Not too big, not too small, but just right. That’s the way many people feel about compact cars—which aren’t nearly as “compact” as they used to be. Many are roomy enough to be family sedans while still getting good fuel economy, which is a large part of their appeal.

Though the rise in popularity of subcompact and compact crossover SUVs has cut into their sales in recent years, compact cars still make up a prominent segment of the automotive market. Front-wheel-drive four-door sedans with 4-cylinder engines dominate the class, though there are also hatchbacks, a wagon, and five hybrids (two offering plug-in versions). Three compact cars offer all-wheel drive, but none are available with a V6 engine.

HIGHLIGHTS FOR 2021

The class sees one completely redesigned entrant this year: the seventh-generation Hyundai Elantra sedan. Most will have a 147-hp 2.0-liter 4-cylinder engine and a CVT automatic transmission. Joining the line is the first-ever Elantra Hybrid model (Hyundai says it will be rated at 50 mpg), and a 201-hp N Line performance model. The new Elantra has an emphasis on tech and connectivity; highlights include SoundHound Voice Recognition (which can be used for mundane tasks such as rolling down the windows), and Hyundai’s Digital Key feature, which allows you to unlock the car and start the engine using your smartphone. Meanwhile, the Hyundai Elantra GT hatchback is discontinued.

A redesigned Honda Civic is scheduled to launch as a 2022 model. This year, the Civic’s 2-door-coupe body style is discontinued, and Si performance models go on hiatus (the Si is slated to return with the next-gen Civic). The high-performance Civic Type R is available in a new Limited Edition model that gets lighter wheels and deletes some equipment and sound insulation for a 46-pound weight savings. Production is capped at 600 examples. The Mazda 3 gets two additional engine options: a base 155-horsepower 2.0-liter 4-cylinder, and a 250-hp turbocharged 2.5-liter four that comes standard with AWD.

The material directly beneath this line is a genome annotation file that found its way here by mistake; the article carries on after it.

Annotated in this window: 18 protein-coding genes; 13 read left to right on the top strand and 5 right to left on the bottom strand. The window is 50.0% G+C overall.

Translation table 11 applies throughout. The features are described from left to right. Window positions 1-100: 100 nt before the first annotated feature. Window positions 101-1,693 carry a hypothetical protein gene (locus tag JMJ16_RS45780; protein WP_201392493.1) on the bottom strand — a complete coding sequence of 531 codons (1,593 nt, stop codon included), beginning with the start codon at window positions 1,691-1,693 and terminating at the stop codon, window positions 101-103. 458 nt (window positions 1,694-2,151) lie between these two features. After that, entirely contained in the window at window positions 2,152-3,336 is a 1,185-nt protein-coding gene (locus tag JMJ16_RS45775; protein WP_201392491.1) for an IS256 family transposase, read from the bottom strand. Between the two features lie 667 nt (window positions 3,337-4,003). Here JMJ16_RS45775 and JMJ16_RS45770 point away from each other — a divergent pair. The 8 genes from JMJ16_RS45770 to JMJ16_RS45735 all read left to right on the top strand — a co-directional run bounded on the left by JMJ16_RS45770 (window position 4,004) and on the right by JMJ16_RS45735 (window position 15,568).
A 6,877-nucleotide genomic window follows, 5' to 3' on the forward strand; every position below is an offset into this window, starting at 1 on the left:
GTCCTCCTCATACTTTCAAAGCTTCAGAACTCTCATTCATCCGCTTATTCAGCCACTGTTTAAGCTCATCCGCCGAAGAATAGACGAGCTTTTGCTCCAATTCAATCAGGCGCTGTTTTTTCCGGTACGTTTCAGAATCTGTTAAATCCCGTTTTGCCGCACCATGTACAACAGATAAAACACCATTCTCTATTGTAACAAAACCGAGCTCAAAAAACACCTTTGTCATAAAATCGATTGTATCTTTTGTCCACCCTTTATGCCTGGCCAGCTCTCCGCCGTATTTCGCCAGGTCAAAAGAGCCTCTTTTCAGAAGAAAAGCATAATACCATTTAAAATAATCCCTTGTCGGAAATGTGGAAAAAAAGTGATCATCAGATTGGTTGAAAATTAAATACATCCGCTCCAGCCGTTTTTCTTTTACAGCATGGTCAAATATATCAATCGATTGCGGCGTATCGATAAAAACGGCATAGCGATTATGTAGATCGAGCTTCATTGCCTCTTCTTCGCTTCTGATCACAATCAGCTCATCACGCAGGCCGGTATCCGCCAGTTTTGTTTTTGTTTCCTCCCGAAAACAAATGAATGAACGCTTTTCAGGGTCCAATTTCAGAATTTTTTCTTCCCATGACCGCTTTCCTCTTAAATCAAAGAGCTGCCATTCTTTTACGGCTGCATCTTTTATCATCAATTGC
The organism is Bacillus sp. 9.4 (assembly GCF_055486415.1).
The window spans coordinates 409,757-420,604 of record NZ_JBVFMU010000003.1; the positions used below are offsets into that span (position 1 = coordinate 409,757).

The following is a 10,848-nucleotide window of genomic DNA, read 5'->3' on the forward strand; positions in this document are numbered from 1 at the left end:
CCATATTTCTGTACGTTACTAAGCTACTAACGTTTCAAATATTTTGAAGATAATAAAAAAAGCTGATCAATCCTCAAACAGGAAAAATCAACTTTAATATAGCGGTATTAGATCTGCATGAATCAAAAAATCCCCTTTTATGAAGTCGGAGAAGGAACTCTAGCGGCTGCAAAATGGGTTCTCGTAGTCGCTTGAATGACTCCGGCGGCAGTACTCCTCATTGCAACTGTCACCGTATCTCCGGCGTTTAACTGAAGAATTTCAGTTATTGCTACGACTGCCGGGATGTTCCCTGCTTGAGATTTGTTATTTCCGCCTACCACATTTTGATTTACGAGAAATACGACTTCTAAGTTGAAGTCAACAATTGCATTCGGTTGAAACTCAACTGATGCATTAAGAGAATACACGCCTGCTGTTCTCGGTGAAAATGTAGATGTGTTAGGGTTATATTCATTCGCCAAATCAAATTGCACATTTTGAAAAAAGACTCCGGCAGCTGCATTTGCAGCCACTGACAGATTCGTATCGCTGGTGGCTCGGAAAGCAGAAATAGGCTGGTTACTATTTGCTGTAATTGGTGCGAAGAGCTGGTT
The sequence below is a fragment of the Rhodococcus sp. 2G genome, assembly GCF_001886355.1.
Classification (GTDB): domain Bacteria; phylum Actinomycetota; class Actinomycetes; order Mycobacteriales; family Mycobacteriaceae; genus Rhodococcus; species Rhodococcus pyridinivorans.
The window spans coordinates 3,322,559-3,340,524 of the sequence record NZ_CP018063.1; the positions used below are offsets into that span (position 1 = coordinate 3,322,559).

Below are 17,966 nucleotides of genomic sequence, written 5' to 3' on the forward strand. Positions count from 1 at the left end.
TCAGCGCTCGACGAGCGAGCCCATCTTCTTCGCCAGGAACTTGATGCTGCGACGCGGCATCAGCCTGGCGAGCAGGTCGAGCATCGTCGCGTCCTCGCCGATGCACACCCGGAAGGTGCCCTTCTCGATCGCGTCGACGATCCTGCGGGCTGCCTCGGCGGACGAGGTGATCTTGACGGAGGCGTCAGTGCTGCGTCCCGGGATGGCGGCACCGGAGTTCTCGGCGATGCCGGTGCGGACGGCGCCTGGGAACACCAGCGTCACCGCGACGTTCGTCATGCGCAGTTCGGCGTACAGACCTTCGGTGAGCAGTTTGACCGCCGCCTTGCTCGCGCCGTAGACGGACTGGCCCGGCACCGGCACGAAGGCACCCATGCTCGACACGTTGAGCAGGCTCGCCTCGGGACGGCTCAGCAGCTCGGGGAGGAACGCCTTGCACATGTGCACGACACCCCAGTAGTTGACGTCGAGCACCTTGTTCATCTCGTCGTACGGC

The Toyota Corolla receives standard rear side airbags and Android Auto connectivity. Corolla sedans are now available in Apex Edition form with sport suspension tuning and unique trim, and the Corolla Hatchback adds a Special Edition model with a rear spoiler and specific trim. The Toyota Prius gets Android Auto and a “2020 Edition” that celebrates the car’s 20th anniversary in America. (Note that 2020 refers to the car’s limited production run, not its model year.) The Volkswagen Golf returns unchanged for what is likely its final model year; a redesigned eighth-generation Golf is available in Europe, but at this point it is highly unlikely the regular-line, non-performance versions of the new Golf will be sold in America.

MODELS THAT OFFER SOMETHING UNUSUAL

Fuel economy may top some people’s list of requirements, and though most cars in this class are quite efficient, there are also five hybrid models on offer: the Honda Insight, Hyundai Elantra, Hyundai Ioniq, Toyota Corolla, and Toyota Prius. The Ioniq and Prius also offer plug-in-hybrid versions, and the Ioniq comes in a pure-electric version as well. Those who live in snowy climates might be drawn to the Mazda 3, Subaru Impreza, and Toyota Prius—the only cars in this class to offer all-wheel drive.